Some Essentials for the Computer Desk: Book Reviews
Like the majority of people with access to computers, I am a user and not a programmer. The closest I ever got was in the early 90s when Wanda Sloan had a series on batch files (.bat) and I had fun making these, particularly as the language looked like English.
Apple created an accessible scripting language -- AppleScript -- that uses English instructions to make things work. I was first interested when Jonas Salling released "Clicker". It used AppleScripts to control applications, via Ericsson mobile phones. Apart from basic instructions, that was as far as I went: there are more knowledgable people out there than me. I wanted to take it that bit further, but needed a book to help me.
That book arrived in my mailbox in the shape of one of O'Reilly's excellent Missing Manual works. Adam Goldstein is to be lauded for its writing. Although readers can treat this as a series of interconnected tutorials, there is no compulsion for this: the good index and chapter titles make it easy to move directly to any specific area.
Just after starting the book, I needed to write a script to eject recalcitrant CDs with a Unix command (drutil). I easily found how to include these commands in a script, and then found a way to save as an application.
Goldstein begins with an overview which explains the use of Script Editor, a utility that is part of an OSX installation. The major part of the book examines scripting tasks and then moves on to "Power User Features." At over 300 pages, this is not a wieldy book and the information is well-balanced: both beginners and the experienced will find something valuable.
Also on my wish list was a way to find out which html commands existed, and how they worked. When I forgot some of the simplest commands I was tracking down books I had owned since before Netscape arrived. Then the Web Programmers Desk Reference landed with a thud in my mailbox.
This work does one job and it does the job well. If one has any doubts, the data with each element or command gives one a complete understanding of how it will operate in context.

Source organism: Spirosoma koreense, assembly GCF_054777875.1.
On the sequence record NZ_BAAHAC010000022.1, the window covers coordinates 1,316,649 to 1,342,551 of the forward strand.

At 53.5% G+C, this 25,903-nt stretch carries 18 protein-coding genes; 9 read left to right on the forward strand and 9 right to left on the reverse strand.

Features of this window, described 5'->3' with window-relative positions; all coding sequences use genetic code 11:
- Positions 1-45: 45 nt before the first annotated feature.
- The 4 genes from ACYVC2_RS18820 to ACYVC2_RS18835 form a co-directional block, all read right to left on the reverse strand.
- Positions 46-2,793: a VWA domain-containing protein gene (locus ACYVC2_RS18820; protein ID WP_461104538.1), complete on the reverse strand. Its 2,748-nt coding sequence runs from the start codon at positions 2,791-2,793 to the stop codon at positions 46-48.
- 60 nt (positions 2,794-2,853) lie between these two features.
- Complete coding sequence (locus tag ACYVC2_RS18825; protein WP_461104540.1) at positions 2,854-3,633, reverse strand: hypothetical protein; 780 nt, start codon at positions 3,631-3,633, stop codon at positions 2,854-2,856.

The Cohens are a father and son team: Lázaro, the father, who was a professor at a university in Madrid, has an impressive background in science and art, with a love of computers for good measure. This work that the pair have created together will be open on the desks of many web programmers for a long time to come.
Earlier this year, Apple released iLife '05 and I reviewed the parts of this in March. It was obvious when I first saw the components of the iLife suite that iPhoto particularly had had a major makeover, so is it no surprise that Pogue and Story have been reasonably quick off the mark with another Missing Manual: this one in colour as befits a work on digital photography.
There are four major sections: digital camera basics, iPhoto basics (importing and editing), a section on methods to export and use images, and a section called "iPhoto Stunts." This may be mis-titled as the section includes some advice on file-management, which is a subject in iPhoto that needs some care, with the way that directories and stored images are organised. There are also appendices on trouble-shooting and menus, plus the usual index.
The Missing Manual series from O'Reilly, along with Davide Pogue are a strong and effective franchise and this manual is no exception. As ever, filled with excellent images and (very) high-quality screen shots, this is useful for anyone who desires to get more out of iPhoto than just import and export of images. That there is more, I have no doubt and use many of the abilities of this application. With its latest improvements, the Missing Manual is a most handy text book and reference work that has already arrived on the shelves in Bangkok.
For further information, e-mail to Graham K. Rogers.
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